Central to progressive Southern Baptist thought on race was the idea of the unity of humanity. Racism created divisions in humanity that God had never intended, and progressives viewed issues involving racism in much the same manner regardless of which minority groups were involved. As a result, Latinos, Indians, and other minorities figured significantly in discussions about race and racism. Baptists combined their work among Latinos, Indians, immigrants, and the deaf in the Department of Language Missions. In 1945, Baptists had 136 missionaries working with 1.5 million Spanish speakers, and 83 missionaries working with 250,000 Indians. By 1969, the Home...

  10. 6 “Living Our Christianity”: Southern Baptist Missions and Blacks in America
    (pp. 149-194)

    Between 1945 and 1970 the progressive leadership of the Southern Baptist Convention stressed the biblical principles of equality and unity, the international dimensions of the race question, and the responsibility of each individual to work for better race relations. Missionaries and mission leaders focused on promoting Christian attitudes regarding race. They said little, directly, about the civil rights movement. Instead, they expounded on the Christian principles regarding race. Although their central message did not change dramatically, before 19 54 some progressive Baptists hoped to create racial harmony without attacking segregation directly. From 1954 to the mid-1960s Baptists came to understand...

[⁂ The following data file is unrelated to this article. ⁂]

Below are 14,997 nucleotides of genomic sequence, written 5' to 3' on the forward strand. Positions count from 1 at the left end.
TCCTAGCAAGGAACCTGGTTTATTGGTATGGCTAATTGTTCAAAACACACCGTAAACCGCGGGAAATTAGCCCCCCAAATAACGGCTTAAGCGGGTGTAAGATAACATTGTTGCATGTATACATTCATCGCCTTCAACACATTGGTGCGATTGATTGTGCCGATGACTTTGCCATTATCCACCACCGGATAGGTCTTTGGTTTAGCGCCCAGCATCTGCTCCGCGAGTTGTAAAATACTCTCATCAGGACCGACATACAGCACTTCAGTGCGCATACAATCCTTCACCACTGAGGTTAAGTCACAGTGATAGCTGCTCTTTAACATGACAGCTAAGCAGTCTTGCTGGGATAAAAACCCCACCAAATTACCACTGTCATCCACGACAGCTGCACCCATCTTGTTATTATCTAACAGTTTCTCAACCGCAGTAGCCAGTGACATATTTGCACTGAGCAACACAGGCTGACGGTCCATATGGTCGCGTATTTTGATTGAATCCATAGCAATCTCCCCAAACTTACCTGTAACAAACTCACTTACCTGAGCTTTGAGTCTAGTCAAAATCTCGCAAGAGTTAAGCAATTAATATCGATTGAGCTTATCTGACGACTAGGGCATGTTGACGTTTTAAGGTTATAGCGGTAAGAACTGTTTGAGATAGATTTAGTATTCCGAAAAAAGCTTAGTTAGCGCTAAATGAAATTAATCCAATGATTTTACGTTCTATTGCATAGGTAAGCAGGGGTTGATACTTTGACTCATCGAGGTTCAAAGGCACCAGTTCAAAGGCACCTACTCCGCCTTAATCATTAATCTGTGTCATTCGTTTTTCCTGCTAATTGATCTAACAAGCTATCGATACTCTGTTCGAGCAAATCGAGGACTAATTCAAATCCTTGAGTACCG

11. Conclusion
    (pp. 195-200)

    In one of his books, Baptist and former president Jimmy Carter looked back at the civil rights movement and the changes that had taken place around his southwest Georgia home. He wrote, “Even during these times, however, there was an evolutionary, unpublicized conversion of most white Southerners by the civil rights leaders concerning the compatibility of their cause with the teachings of Jesus. But this was a slow process.” The Southern Baptist missionaries and the progressive leaders helped make that conversion possible. They saw racial equality as not only compatible with the teachings of Jesus but mandated by those teachings....

  12. Notes
    (pp. 201-238)
  13. Selected Bibliography
    (pp. 239-248)
  14. Index
    (pp. 249-260)